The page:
Great teaching sits behind great achievement, and teachers have an enormous role to play in inspiring students’ interest and ensuring success in STEM (Science, Technology, Engineering and Maths).
But STEM success requires more than passionate teachers; culture, curriculum and pedagogy (teaching practice) can present barriers to STEM careers, particularly for girls, and sexism is a real influence in career choice.
Our research on student aspirations, in which we asked students from Year 3 to Year 12 over several years what they want to do and be when they left school, revealed boys were three times as likely as girls to want to go into STEM careers.
STEM was also attractive to students with high achievement in numeracy and literacy, and students with a parent who worked in the field.
Our research showed that the gendered nature of subject culture has a big impact on what students imagine they want to be.
Across a whole range of careers, and despite the work done on gender equity over many years, gendered aspirations arise. The vast majority of students interested in engineering are male (91%), and the vast majority of students interested in nursing are female (96%). Where we actually come closest to half and half is in science (47% female), although when we look at STEM more broadly, only 27% of interested students are female.
One explanation is the way STEM is seen among students and sometimes among teachers.
Many students said you have to be brainy or nerdy to be interested in STEM. A Year 9 girl described maths as a male-based ‘black hole, and you just don’t go there’, and a Year 12 girl who visited an engineering students Facebook page as part of a university open day said she found so many memes with sexual undertones that she felt it would not be a safe place for a woman.
Since 2001, when students were no longer required to undertake either a mathematics, science or technology course to receive their HSC, the number of students undertaking any maths in Year 12 has declined dramatically. The numbers peaked in 2009 and have remained relatively stable with approximately 12% of boys and 27% of girls opting to take no maths at all in the HSC.
When students don’t have to do maths in senior secondary school, it can mean they have limited access to many STEM careers; you need a strong grounding in advanced mathematics to do many forms of engineering, maths and science.
But it’s not just a matter of Year 11 subject choices. Unless students have achieved highly in primary school maths they can be graded into the lower streams in secondary school. In NSW, where the curriculum has different maths pathways as early as Year 9, unless students are in the top pathway, they are already grouped out of doing higher level maths.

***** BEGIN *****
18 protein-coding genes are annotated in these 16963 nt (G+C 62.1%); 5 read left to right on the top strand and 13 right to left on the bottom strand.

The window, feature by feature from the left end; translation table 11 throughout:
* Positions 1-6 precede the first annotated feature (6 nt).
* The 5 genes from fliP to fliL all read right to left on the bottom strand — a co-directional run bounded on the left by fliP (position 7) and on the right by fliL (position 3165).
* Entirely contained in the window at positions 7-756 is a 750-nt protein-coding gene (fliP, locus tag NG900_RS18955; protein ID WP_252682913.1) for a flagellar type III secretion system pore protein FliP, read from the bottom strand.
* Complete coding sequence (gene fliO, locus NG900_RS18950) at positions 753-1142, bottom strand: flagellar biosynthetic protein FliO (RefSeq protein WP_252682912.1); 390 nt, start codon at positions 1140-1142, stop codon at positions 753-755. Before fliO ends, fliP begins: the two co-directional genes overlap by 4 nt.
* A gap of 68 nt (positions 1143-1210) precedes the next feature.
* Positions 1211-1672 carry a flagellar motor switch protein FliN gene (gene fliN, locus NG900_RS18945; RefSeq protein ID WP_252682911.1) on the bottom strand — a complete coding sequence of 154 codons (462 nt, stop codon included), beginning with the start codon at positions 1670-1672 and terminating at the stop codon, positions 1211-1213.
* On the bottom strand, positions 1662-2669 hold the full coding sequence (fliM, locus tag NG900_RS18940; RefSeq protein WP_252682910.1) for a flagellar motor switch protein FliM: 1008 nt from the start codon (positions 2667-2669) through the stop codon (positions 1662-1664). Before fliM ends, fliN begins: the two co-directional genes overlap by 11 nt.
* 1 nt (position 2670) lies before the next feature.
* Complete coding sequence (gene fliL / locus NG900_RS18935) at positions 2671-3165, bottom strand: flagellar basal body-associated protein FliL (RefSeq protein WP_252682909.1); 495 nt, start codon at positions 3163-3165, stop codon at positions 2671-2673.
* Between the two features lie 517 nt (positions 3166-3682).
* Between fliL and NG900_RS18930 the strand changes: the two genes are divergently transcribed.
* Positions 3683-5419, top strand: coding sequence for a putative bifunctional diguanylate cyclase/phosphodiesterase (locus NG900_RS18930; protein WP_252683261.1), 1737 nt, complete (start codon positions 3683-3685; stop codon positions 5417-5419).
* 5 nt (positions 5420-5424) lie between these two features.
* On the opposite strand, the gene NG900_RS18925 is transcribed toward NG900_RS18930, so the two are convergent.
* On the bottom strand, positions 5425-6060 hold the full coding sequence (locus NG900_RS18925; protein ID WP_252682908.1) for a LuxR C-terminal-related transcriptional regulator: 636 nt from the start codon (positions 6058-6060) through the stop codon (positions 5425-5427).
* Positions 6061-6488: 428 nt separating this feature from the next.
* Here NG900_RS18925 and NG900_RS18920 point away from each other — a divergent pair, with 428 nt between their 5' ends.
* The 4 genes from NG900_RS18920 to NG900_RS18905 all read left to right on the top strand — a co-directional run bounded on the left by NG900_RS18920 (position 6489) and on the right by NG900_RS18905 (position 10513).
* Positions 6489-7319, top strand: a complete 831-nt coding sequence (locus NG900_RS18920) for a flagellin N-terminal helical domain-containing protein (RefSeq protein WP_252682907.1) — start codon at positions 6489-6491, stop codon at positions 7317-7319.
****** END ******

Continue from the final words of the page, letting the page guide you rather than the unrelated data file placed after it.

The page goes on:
So there are some structural changes to address, but certainly what teachers do in the classroom, their teaching practice and the learning experiences they provide for their students, is an important aspect of encouraging students in STEM.
This is where the work done over the past few decades on the Quality Teaching Model can be really helpful to teachers. It’s all about making learning powerful, supportive and meaningful.
The three dimensions of the Quality Teaching Model – Intellectual Quality, Quality Learning Environment, and Significance – draw teachers’ attention to aspects of classroom practice that can engage and inspire students and ensure their deep understanding of important ideas.
Significance, in particular, is about making learning meaningful so that students are not just doing schoolwork for its own sake.
Ways to do this include drawing on students’ background knowledge, prior school knowledge, out-of-school knowledge, and cultural knowledge.
There are three key areas where teachers can encourage STEM interest and success in their students.
The first is for teachers to be mindful of their own assumptions and how they manifest in the classroom. Students are very quick to pick up on the subtle things teachers say and do. If teachers suggest a difference between males and females in terms of their capacity to engage in maths, for example, it can have a long-standing effect on subject and career choices.
Second is to maximise everyday interactions teachers have with children and young people. The smallest comment can hit home and be remembered by a student. When a teacher says, ‘I can’t wait to see your brilliant career’, or ‘I don’t think you’d be up to doing that subject’, those messages given directly to individual students can be really powerful. The ways in which teachers encourage, support and praise students can make a difference.
Finally, teachers need to ensure they maximise meaningful and powerful learning experiences for students. Teachers light intellectual fires. They provide supportive classroom environments and they make learning significant.
Teachers have a vital role every day in nurturing the next generation of scientists, designers, engineers and mathematicians.
If the future of STEM is to be bright, then teachers and teaching matter.